Typical Structure of Lava Flows Baked Margin The bases and tops of lava flows are often rubbly (sometimes showing pahoehoe or aa texture). The interior is frequently characterized by columnar jointing, and vesicles are frequently caught in the top section of the flow. Volcanoes generally produce two kinds of lava flows: sheet flows and spatter flows.
Sheet flows are dense, homogenous masses of rock that result from the cooling and solidification of lava as it spills out of the vent. The term "lava sheet" is also used to describe the flat surface of an active volcano. Sheets can be many miles long and vary in thickness from a few hundred yards to more than a mile. They usually contain a small amount of material eroded from the parent rock during their formation. The majority of volcanic rocks are formed as sheets of lava cool below 600 degrees Celsius (1100 degrees Fahrenheit), at which point they harden into stone.
Spatter cones are tall structures with a conical shape caused by the rapid expansion of gas bubbles within the lava as it cools. The spatter may be very fine, granular, or coarse with sizes up to 2 meters (6 feet) across. It forms a thin layer on the surface of the sheet or near the side of the cone.
This type of lava flow has a smooth ropy surface. The texture of such a lava flow is similar to that of a brownie pan. The smooth surface of the lava flow indicates that the gases contained inside the lava have not been able to escape. Thus, the lava is very fluid and easy to move.
The reason why the surfaces of lava flows are often smooth instead of rough like rock surfaces is because the bubbles inside the lava prevent it from forming large crystals that would eventually fracture into small pieces.
Lava can also be smooth due to erosion caused by wind or water. Wind can wear away parts of the lava field while water can break up solidified lava flows under its weight.
Finally, lava can appear smooth if it has not yet fully solidified but is still liquid enough to flow. Lava that has not had time to harden yet is called pāhoehoe or "smooth" lava. Pāhoehoe is the most common form of lava that crosses U.S. roads today. It tends to flow in long, narrow strips rather than in a full circle like hot rock oil does when it spills out of a bottle.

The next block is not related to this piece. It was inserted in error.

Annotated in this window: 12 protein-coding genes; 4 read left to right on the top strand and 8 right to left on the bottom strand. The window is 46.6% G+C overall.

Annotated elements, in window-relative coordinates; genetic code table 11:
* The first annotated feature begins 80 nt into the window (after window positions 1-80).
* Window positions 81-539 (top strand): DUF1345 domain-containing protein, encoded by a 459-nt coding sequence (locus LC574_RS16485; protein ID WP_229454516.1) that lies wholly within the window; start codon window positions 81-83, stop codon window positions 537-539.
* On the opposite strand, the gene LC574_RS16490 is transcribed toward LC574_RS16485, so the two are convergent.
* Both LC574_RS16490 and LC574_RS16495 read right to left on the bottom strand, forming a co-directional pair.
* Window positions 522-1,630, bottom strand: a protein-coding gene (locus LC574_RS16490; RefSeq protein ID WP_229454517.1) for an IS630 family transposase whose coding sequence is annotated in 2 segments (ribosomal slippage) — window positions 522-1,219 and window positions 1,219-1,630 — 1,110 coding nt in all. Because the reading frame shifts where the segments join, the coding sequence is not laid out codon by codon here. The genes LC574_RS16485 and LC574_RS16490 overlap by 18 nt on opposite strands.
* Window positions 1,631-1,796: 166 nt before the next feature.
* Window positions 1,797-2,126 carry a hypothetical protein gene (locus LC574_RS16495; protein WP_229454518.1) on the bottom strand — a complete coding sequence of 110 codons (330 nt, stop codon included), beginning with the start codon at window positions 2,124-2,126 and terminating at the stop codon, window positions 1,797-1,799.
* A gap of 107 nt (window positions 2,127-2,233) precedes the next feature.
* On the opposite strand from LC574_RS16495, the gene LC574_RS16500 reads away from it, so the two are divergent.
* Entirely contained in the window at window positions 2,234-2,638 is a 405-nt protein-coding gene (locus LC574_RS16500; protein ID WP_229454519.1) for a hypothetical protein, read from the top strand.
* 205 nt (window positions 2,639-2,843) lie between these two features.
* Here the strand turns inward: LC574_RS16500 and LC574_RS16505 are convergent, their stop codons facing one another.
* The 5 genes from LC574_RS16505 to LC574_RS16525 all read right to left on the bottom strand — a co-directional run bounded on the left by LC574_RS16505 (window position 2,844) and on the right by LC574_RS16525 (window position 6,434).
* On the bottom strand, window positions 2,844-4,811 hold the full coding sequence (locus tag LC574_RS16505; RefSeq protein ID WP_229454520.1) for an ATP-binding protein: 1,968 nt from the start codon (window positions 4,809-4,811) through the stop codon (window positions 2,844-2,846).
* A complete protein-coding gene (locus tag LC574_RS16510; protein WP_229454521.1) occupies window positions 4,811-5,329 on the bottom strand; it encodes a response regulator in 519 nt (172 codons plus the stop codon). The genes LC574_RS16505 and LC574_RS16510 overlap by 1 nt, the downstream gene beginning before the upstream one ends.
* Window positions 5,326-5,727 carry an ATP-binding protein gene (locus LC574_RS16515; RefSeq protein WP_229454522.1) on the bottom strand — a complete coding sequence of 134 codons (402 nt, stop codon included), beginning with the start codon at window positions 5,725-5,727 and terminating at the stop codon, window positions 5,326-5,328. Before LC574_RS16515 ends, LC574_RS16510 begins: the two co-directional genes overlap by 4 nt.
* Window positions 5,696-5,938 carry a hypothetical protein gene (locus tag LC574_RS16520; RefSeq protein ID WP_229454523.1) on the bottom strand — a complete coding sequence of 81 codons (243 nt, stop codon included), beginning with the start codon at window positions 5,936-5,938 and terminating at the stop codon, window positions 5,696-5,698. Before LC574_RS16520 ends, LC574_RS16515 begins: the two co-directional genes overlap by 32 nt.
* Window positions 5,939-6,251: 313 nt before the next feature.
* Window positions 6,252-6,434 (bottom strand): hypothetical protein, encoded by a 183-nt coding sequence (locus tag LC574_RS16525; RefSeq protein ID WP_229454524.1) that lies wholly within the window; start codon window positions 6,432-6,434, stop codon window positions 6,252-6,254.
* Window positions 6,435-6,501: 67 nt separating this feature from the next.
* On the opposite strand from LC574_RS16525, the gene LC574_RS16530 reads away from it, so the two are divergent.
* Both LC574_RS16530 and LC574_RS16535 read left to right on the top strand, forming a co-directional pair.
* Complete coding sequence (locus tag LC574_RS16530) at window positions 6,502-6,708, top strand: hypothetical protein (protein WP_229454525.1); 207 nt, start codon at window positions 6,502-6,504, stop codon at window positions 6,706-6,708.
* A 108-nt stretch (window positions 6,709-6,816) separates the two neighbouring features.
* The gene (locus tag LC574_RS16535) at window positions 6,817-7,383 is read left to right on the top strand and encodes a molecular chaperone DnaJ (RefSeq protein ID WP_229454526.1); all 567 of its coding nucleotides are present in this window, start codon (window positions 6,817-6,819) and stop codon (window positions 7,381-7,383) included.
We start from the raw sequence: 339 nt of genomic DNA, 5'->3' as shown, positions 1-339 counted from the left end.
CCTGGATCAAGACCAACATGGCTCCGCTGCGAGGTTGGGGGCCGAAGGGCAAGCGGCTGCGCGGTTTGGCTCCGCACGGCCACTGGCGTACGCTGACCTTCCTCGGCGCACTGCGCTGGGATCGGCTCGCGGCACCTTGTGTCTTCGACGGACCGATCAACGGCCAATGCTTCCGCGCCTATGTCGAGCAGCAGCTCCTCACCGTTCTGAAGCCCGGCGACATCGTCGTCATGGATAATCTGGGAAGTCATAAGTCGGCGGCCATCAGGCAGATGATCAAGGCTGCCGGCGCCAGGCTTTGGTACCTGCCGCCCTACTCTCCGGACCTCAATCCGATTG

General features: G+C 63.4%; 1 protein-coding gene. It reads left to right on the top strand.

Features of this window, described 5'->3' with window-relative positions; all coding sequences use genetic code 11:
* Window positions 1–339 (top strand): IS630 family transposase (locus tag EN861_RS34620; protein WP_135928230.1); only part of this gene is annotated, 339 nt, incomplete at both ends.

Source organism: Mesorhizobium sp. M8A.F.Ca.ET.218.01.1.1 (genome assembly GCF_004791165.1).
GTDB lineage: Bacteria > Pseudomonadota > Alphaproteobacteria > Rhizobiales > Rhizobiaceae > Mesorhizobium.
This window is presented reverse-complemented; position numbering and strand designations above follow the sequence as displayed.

The word "lava" comes from the Latin word for "bubbling," due to the appearance of the fluid metal when molten. Liquid iron turns red-hot metal bubbles trapped within it.
The lava flow is named Pahoehoe if the lava is highly hot and has a low viscosity (runny with a low gas and silica content). If the lava, on the other hand, has a high viscosity (thick and pasty with a high gas and silica content), it is referred to as Aa. The term'spumation lava' is also used for this type of flow.
Lava with a high silica content means that there are more silicon dioxide molecules in each gas molecule. Thus, it forms a thicker layer when it cools down and takes on its final shape. Lava with a high silica content can be found in areas where there is a lot of volcanic activity such as islands or parts of continents.
Highly viscous lava can only be seen at the surface after an eruption because it flows out so quickly that it creates a new surface before any solid rock can form around it. This type of lava can be found near active volcanoes. In fact, it is used by scientists to study how fast-moving gases like sulfur dioxide react with water to create steam which blows away from the volcano in large clouds called pyroclastic flows.
Lava with a low silica content means that there are more oxygen molecules in each gas molecule. Thus, it forms a thinner layer when it cools down and takes on its final shape.
Smooth, softly undulating, or extensively hummocky surfaces define Pahoehoe lava flows. The flowing molten lava beneath a thin, still-plastic crust tugs and twists it into tapestry-like folds and rolls like twisted rope. Pahoehoe lava flows are supplied nearly entirely by spattering vents. They are found almost everywhere that volcanic activity has occurred on Earth, except on Antarctica.
When lava is forced up through fissures in the ground rather than coming from an active vent, it is called "spontaneous." Spontaneous lavas often contain more silica (glass) than other elements because they do not have time to react with other materials in the earth's crust. For example, silica tends to accumulate in the leaves of trees which grow in forest areas where lava has flowed. When these trees are burned for timber or soil, the fire can burn out before all the wood becomes fuel, leaving only the silica residue behind. Or, if there is much iron in the rock, then the lava may turn red or orange when it solidifies.
The word "lava" comes from the Latin word for sea water. Lava is melted rock that has been forced up from deep within the planet's interior and cooled slowly at the surface. As it cools, lava hardens into rocks that are rich in silicon and oxygen - the same ingredients as sand.